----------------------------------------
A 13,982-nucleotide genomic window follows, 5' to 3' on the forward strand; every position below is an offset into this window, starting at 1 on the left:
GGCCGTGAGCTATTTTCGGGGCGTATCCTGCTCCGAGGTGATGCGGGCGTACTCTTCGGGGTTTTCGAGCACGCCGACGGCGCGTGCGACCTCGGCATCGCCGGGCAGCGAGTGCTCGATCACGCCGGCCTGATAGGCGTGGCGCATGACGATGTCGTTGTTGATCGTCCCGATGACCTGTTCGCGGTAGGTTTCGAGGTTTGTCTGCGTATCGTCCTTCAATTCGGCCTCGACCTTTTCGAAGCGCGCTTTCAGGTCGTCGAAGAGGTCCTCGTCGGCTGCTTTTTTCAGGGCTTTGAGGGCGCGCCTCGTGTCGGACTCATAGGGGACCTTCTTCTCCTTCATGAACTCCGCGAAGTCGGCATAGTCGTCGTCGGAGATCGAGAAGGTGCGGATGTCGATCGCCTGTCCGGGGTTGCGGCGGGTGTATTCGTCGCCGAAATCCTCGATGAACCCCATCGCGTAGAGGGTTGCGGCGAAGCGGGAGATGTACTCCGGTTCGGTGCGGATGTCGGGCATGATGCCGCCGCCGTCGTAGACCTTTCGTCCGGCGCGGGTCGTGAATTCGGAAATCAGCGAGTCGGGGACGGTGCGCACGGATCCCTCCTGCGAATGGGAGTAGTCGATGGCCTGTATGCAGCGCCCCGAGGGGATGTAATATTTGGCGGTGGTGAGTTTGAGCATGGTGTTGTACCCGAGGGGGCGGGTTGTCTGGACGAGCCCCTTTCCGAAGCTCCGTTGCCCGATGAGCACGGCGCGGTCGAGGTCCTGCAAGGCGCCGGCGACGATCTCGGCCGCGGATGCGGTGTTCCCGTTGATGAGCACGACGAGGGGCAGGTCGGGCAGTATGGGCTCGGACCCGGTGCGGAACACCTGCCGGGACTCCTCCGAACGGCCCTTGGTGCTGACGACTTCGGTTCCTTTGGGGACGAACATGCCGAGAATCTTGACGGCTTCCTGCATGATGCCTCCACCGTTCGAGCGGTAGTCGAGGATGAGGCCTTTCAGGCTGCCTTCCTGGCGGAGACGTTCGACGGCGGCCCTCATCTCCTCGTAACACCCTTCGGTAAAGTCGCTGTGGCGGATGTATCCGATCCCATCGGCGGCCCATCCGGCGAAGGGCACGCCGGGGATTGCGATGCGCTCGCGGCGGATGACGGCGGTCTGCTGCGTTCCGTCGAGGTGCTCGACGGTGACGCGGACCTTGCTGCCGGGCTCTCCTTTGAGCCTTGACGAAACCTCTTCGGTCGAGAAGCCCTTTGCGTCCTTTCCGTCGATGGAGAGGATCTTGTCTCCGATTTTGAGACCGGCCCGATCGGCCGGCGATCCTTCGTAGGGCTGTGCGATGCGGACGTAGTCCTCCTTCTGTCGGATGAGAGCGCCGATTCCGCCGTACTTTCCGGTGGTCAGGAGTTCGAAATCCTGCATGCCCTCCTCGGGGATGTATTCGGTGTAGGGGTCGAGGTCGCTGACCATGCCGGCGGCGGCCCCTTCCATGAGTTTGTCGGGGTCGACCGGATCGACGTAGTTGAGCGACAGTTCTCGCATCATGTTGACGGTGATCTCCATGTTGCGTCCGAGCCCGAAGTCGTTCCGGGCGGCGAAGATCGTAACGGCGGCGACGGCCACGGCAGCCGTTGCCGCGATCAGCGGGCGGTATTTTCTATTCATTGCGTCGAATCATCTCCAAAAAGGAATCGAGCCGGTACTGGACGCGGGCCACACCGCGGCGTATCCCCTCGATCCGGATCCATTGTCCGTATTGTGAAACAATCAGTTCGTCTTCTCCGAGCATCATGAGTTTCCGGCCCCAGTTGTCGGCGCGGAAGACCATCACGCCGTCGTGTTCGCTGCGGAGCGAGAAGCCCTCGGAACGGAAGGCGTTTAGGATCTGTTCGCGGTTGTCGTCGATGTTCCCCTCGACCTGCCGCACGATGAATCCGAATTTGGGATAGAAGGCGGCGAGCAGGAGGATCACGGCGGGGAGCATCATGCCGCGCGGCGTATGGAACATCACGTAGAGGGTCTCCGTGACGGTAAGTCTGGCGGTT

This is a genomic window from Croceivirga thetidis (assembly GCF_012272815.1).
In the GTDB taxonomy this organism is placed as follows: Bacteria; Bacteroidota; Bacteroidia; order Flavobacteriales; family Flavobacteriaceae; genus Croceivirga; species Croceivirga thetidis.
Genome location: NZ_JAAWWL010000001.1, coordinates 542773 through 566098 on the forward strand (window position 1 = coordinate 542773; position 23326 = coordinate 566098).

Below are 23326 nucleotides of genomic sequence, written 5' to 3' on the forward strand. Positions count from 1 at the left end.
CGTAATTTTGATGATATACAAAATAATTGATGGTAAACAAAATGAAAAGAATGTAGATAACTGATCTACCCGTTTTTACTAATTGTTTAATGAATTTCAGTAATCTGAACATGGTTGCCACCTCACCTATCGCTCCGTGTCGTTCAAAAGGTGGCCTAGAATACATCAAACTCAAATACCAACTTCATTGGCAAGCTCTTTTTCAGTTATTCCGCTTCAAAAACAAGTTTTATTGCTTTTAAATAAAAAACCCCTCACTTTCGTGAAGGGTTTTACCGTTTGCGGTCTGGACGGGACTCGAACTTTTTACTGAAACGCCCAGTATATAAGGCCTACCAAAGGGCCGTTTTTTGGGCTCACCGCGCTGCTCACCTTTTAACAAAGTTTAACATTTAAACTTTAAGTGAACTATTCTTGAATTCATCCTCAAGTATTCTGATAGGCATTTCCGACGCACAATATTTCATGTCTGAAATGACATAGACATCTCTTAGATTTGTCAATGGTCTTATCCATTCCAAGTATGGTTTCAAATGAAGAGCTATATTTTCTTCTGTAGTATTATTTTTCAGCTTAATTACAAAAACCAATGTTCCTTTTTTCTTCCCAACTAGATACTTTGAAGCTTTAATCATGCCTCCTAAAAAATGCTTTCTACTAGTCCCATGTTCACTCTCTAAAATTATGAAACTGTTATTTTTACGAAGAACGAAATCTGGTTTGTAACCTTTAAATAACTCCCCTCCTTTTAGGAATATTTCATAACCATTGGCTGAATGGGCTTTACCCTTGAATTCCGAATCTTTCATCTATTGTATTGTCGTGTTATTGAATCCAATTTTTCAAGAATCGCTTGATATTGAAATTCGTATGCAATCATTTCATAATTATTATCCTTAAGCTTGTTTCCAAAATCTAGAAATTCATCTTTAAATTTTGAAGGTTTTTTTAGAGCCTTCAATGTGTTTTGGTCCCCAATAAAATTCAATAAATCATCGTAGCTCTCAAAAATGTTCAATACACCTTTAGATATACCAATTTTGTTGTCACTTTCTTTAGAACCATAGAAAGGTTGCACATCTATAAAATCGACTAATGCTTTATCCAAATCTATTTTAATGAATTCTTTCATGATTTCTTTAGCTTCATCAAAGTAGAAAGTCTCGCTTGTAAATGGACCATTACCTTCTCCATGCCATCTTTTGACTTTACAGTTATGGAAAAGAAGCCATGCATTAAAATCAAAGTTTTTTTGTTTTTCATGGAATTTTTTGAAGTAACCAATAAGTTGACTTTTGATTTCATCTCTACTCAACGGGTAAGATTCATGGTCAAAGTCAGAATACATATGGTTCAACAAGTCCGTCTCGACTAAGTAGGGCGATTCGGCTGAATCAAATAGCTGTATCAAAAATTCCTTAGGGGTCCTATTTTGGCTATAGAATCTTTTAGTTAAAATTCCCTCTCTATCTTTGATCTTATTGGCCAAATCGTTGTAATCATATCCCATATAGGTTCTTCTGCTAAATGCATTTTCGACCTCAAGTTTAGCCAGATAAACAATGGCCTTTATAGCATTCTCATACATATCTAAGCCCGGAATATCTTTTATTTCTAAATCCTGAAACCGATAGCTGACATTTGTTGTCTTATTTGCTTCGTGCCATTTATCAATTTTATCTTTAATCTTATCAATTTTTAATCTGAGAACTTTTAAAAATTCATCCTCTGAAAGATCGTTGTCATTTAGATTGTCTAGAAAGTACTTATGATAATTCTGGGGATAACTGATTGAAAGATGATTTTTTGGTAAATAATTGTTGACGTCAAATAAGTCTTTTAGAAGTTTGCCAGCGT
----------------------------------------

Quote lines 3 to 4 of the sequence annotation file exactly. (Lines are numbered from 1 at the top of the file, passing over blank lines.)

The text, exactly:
This is a genomic window from Croceivirga thetidis (assembly GCF_012272815.1).
In the GTDB taxonomy this organism is placed as follows: Bacteria; Bacteroidota; Bacteroidia; order Flavobacteriales; family Flavobacteriaceae; genus Croceivirga; species Croceivirga thetidis.